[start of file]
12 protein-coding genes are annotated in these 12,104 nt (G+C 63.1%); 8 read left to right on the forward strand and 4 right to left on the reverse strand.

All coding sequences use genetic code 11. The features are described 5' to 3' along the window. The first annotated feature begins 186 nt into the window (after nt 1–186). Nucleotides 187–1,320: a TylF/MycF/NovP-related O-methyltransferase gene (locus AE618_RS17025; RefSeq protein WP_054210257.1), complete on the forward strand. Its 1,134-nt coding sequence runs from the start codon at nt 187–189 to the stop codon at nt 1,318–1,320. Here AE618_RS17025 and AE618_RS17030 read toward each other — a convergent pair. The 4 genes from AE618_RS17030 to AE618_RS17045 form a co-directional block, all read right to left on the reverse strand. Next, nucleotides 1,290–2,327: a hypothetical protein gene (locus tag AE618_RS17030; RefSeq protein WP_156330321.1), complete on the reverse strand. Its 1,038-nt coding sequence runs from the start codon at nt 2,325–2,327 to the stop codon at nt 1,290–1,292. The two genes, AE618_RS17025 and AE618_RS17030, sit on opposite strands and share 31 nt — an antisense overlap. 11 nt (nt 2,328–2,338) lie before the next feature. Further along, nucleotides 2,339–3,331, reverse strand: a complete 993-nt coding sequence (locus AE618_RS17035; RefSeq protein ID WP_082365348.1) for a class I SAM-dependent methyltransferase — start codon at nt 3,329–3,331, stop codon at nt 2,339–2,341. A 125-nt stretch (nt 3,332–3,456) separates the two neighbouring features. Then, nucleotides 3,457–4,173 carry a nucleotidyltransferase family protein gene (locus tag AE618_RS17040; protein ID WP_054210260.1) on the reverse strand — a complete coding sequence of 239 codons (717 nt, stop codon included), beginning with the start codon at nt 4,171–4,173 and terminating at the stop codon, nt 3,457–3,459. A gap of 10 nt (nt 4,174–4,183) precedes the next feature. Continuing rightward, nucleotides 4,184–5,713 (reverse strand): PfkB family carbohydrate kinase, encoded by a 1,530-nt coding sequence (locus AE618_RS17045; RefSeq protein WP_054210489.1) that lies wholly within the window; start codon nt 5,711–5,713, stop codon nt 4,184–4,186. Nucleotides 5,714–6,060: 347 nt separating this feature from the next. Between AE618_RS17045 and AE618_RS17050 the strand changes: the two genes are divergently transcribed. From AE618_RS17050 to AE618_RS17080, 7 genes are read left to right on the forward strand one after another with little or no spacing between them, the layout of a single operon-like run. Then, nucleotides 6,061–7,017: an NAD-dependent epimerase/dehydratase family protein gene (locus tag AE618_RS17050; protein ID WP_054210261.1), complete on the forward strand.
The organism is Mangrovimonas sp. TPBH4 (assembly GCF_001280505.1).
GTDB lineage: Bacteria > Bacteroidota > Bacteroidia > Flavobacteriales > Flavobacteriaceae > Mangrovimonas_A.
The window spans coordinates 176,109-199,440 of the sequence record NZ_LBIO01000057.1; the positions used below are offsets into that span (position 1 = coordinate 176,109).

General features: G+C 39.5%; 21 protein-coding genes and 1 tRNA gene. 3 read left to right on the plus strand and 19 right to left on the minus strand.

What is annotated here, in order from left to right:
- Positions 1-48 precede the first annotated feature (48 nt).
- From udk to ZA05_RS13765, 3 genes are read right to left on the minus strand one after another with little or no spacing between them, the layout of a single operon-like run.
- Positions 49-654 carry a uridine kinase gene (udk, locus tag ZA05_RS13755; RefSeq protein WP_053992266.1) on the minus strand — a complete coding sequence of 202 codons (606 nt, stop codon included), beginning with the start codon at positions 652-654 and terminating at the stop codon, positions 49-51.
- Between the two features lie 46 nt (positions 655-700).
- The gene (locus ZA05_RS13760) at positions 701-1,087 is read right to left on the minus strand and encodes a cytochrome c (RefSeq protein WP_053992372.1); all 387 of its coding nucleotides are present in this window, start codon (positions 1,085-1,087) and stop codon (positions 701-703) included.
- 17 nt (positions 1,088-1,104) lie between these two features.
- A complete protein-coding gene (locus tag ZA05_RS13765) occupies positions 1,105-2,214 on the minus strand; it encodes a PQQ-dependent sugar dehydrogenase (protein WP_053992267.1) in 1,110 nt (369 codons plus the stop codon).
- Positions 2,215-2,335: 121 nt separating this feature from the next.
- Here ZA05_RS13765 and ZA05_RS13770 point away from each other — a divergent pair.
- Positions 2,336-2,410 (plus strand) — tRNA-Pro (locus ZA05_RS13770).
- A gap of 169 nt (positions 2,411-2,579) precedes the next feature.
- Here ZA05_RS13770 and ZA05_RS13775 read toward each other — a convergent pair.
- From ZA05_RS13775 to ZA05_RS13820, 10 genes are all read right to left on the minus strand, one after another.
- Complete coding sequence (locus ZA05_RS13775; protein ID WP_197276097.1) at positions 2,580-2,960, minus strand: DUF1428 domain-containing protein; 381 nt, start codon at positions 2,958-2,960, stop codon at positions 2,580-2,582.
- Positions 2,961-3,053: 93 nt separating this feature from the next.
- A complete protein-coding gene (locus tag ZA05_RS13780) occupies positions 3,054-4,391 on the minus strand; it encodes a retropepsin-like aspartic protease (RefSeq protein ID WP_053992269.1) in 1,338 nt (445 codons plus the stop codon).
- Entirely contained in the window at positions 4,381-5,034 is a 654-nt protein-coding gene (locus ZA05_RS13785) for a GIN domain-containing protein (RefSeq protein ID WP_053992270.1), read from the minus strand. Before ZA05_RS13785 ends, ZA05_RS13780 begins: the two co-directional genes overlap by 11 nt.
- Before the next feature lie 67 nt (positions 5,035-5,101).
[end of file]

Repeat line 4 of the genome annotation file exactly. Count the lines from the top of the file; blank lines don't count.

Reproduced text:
GTDB lineage: Bacteria > Bacteroidota > Bacteroidia > Flavobacteriales > Flavobacteriaceae > Mangrovimonas_A.